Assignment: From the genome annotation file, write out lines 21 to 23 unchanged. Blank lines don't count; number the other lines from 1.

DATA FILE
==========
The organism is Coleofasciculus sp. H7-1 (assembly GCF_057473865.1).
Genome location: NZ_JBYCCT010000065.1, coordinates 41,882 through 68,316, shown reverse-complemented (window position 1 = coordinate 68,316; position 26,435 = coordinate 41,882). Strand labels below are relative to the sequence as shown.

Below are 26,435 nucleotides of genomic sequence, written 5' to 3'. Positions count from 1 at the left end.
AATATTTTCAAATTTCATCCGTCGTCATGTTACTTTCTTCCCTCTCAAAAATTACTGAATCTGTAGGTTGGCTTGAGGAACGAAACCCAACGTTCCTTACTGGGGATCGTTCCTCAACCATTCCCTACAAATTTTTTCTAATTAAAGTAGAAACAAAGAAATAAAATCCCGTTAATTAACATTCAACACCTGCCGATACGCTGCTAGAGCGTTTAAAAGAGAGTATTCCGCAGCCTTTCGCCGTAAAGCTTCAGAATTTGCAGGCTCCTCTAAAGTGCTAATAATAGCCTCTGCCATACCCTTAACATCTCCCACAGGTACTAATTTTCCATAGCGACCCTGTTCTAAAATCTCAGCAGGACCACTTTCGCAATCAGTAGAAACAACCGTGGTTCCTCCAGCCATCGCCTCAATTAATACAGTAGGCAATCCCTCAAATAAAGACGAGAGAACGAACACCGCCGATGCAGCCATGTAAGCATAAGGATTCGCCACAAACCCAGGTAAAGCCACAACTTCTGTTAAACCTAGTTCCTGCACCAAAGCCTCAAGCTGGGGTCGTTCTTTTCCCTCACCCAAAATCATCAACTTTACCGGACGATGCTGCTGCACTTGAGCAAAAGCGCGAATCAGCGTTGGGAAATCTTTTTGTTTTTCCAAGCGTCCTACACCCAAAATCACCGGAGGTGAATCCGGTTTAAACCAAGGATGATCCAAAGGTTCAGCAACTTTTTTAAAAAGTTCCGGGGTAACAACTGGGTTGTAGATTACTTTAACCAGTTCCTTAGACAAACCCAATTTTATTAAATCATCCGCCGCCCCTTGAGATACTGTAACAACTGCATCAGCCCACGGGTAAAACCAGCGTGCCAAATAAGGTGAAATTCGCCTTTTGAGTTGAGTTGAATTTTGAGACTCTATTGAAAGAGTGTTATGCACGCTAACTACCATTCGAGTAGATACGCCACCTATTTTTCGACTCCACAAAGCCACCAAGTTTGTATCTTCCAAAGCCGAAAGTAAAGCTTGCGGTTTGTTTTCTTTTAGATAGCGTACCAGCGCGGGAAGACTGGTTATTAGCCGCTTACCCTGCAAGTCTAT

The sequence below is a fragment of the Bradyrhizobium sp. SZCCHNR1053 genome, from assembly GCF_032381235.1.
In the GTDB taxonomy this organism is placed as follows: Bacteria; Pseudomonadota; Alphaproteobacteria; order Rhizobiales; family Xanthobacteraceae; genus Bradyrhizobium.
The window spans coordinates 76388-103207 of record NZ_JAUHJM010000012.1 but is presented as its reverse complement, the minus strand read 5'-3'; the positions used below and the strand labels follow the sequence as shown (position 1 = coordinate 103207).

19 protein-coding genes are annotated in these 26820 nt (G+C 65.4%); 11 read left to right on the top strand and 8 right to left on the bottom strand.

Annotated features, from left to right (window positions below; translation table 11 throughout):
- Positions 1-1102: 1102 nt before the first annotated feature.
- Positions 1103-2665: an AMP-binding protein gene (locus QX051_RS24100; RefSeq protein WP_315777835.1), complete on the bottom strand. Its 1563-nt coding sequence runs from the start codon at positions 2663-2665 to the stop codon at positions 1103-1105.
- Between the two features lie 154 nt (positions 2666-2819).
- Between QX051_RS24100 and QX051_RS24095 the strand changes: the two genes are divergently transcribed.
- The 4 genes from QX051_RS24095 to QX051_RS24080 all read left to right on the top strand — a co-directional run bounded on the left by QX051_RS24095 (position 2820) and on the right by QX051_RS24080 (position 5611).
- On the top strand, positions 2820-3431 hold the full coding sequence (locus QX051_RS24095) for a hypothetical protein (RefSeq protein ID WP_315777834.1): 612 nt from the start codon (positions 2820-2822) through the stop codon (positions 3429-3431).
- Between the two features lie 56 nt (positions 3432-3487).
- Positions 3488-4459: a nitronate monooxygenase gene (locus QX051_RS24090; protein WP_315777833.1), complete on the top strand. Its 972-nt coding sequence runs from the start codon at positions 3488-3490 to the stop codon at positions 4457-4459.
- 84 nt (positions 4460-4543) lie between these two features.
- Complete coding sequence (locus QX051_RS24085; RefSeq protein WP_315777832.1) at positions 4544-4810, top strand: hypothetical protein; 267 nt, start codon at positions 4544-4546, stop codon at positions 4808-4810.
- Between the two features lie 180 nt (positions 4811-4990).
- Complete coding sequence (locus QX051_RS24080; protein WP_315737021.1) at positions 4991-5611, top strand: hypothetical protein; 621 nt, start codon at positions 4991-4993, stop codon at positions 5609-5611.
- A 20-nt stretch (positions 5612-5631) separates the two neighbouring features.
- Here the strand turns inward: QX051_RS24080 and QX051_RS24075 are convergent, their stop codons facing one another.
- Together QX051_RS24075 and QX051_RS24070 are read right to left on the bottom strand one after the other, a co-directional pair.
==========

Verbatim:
- Complete coding sequence (locus QX051_RS24080; protein WP_315737021.1) at positions 4991-5611, top strand: hypothetical protein; 621 nt, start codon at positions 4991-4993, stop codon at positions 5609-5611.
- A 20-nt stretch (positions 5612-5631) separates the two neighbouring features.
- Here the strand turns inward: QX051_RS24080 and QX051_RS24075 are convergent, their stop codons facing one another.